Tom: We produce 1000 x 330ml bottles every 3 months and we are doing a batch every couple of months. 
Japanese brewers come here to taste?
Lucy: People have come to visit us in this space. The Japanese know of us now and when they come over for other events, say at the Japanese embassy, they visit us. Even before we had the brewery, we met people at tasting events.
Lots come here and now we are going to visit them in return. That's been one of the best things about this journey. We've met so many people. And the Peckham scene is cool and very supportive.
What about water? The Japanese are obsessed with water...
We use Peckham Spring. (Laughs) Most water used in Japan is very soft.
The biggest difference is that with all the minerals that are in hard water, yeast loves minerals, so it gives it more vigour, We have to be really careful about lowering the temperature, we counter-act the extra vigorous ferment by lowering the temperature. We still want that low and slow ferment.
What about getting a water softener?
Lucy: We want to avoid adding anything to the water, to our sake. We have carbon filtration of the water coming in, so it removes any heavy metals, but we don't adjust the pH. We want to keep it as natural as possible. Also you'd have to replicate it every time, which is making a rod for your own back.
Southwark has the most amount of breweries out of any borough in London and they all say, don't touch the water, make the most of what you have. We aren't trying to replicate Japanese sake. 
You are making a very London sake?
Lucy: Yes. There are over 1000 Japanese sake brewers, why would we want to imitate them?
Do they notice the difference?
Yes they find it very dry. They like it. They recognise that it's sake but also that it's totally different. We aren't competition. They take it as a massive compliment. 
Tom: I did brew school in Japan last year, I took a load of bottles there. Feedback was phenomenal. I had 2 or 3 types analysed there. They put it through their laboratories which was invaluable. We don't have that kind of specialist knowledge here.
Any changes they recommended?
One of the takeaways was on our koji production. We are over the moon because for our latest batches, we've changed our koji production ever so slightly and our product is significantly less acidic.
The most common thing you find when talking to international sake brewers, is they have really high acidity. That's the stand-out difference between Japan and others.
You visited Japan in 2014. Within three years you are making your own sake. That's amazing.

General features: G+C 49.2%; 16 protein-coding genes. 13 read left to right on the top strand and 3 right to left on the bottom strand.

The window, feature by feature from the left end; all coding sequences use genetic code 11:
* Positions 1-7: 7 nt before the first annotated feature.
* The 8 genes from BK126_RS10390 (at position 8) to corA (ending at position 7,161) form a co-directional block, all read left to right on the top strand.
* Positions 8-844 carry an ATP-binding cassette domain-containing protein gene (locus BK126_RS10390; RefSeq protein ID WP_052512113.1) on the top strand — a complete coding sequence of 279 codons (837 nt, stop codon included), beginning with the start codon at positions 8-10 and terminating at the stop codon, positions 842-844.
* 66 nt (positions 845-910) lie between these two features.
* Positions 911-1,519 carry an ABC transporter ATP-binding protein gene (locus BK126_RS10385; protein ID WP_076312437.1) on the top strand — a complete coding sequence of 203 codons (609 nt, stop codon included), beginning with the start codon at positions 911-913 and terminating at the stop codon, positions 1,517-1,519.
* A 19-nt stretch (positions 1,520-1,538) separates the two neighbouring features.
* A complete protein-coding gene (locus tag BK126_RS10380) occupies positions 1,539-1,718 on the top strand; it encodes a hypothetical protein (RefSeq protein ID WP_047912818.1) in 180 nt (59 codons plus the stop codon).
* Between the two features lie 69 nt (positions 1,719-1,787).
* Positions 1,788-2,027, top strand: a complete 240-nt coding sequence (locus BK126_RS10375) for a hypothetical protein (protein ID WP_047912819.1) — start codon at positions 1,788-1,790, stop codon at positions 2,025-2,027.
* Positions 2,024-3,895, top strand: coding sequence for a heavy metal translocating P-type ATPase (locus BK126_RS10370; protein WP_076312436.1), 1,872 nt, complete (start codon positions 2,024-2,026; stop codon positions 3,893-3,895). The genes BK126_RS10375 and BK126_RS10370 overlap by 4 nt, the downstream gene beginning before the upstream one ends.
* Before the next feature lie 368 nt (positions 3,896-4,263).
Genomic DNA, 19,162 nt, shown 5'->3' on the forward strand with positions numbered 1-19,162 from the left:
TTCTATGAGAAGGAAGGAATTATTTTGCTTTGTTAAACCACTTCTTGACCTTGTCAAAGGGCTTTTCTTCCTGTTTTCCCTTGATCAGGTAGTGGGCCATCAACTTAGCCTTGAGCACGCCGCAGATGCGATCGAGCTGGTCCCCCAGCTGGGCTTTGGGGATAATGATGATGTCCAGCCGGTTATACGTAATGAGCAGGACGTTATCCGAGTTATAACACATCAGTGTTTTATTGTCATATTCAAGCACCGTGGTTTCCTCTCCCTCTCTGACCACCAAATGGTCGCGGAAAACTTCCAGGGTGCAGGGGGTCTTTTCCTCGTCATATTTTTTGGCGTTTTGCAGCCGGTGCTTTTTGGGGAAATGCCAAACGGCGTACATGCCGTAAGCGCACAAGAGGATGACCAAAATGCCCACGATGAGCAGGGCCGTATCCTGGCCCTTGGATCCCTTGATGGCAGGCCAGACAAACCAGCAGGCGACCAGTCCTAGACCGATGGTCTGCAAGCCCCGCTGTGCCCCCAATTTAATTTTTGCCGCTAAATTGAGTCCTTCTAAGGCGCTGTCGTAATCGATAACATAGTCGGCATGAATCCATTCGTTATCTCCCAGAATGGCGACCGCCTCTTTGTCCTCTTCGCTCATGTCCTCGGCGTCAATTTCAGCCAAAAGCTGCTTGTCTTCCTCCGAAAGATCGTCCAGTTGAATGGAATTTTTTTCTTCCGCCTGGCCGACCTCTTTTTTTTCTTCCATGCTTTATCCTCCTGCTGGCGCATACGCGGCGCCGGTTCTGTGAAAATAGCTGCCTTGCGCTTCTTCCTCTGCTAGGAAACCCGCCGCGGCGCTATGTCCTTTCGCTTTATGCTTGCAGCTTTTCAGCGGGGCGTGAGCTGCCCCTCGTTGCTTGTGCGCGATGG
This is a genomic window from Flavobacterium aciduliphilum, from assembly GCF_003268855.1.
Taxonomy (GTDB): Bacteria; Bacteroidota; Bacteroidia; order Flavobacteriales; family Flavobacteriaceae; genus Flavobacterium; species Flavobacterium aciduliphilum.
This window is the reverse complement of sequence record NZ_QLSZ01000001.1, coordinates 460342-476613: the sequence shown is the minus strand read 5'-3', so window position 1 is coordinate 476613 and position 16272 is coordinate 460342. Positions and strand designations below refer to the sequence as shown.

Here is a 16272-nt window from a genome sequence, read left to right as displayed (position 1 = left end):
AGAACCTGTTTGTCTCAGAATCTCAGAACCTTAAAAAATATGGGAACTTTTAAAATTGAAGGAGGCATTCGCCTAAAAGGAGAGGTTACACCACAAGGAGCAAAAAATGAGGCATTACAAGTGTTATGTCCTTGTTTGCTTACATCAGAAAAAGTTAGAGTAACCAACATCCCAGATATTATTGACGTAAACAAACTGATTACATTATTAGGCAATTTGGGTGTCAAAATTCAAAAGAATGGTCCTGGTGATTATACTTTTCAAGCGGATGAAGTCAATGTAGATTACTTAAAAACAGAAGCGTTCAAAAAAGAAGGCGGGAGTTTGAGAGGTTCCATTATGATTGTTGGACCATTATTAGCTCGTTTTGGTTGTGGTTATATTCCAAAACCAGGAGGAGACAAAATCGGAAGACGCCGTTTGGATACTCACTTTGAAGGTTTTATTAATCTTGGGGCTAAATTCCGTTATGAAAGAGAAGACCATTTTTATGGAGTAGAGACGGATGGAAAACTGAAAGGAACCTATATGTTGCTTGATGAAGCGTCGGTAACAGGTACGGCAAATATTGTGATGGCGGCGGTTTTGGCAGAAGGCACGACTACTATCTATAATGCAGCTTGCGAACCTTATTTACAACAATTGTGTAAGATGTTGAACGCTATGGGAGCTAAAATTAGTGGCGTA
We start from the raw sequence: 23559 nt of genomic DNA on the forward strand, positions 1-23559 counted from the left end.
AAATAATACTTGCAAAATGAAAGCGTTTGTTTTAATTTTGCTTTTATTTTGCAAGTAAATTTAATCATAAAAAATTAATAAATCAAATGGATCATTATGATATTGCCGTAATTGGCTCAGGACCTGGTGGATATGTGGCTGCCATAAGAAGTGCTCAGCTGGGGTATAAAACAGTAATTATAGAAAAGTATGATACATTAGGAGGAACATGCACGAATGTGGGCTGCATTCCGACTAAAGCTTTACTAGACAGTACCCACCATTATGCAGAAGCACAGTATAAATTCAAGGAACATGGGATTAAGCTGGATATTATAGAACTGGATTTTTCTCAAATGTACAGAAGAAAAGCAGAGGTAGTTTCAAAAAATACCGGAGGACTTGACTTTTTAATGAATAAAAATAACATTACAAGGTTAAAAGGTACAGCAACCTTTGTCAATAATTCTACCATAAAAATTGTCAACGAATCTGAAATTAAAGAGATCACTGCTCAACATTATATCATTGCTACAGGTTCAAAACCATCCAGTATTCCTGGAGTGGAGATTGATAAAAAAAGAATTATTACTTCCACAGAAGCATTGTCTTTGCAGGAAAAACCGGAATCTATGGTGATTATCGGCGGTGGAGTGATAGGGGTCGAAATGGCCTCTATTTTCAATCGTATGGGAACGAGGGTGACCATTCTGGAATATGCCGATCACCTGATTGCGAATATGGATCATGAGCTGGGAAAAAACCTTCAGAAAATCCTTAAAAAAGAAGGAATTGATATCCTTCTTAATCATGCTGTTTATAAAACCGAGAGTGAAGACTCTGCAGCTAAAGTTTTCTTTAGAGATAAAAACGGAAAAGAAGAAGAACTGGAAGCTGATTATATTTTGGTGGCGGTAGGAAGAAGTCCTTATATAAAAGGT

Lucy: It overtook our flat. To the point that my mum cut her head on a piece of equipment. That's when we realised we had to get a premises.
We'd love to be in a railway arch situation but they are extortionate. Arches in Peckham are 30k a year in rent. If you want to be in the Bermondsey beer mile, double that. And that's without business rates.

Our goal in 2018 is to expand, to grow, our ultimate goal is basically be somewhere where we have a frontage, a tap room, where people can taste. Accessibility is key: smaller bottles, serving sake by the glass to people, serving it on tap. Then you can mix it up and do flavours, and we are releasing a sparkling sake.
Ooh lovely.
A full batch is going to be sparkling, in these half champagne bottles. In bottle carbonation with really fine champagne type bubbles. We are keeping things natural, not overcomplicating stuff.
Even though our equipment is stainless steel and modern, all the techniques are completely traditional and hand-made.
How much money have you spent on equipment so far?
Tom: Double figures -20k?
Would you get other people investing?
To jump to the next level, we need investment.
Would you do Dragons Den?
Tom: I find the show stressful, it's stressful to watch.
Lucy: If we are going to go down the investment route, we'd be looking for a partnership, somebody in the food and drink industry.

At the end of the visit, Tom and Lucy give me some sake lees to make pickles.

Kasu Pickles Recipe

I've seen that people make a kind of pickle bed, using a flat shallow plastic container, with layers of different vegetables for pickling. Here I'm using cucumbers, on an enamel tray, but you can also try white fish filets, beetroots, radishes, ginger.

You'll need some 'kasu', fermented sake rice lees or leftovers. It smells very alcoholic.

(Quantity depends on how much you want to make)
12 small cucumbers, cut lengthways in quarters
6tbsp Sea Salt
3tbsp caster sugar
250g or more Kasu
Optional: grated ginger, grated garlic, lemon zest, sweet mirin.

First salt the cucumbers or other vegetables. Simple sprinkle with 3 tbsp of sea salt/sel gris or kosher salt.
Leave overnight weighted down.
Mix the kasu with the rest of the salt, the sugar and make a 'bed' in a flat non-reactive container.
Lay down the cucumbers.
Cover with another thin layer of the kasu mixture.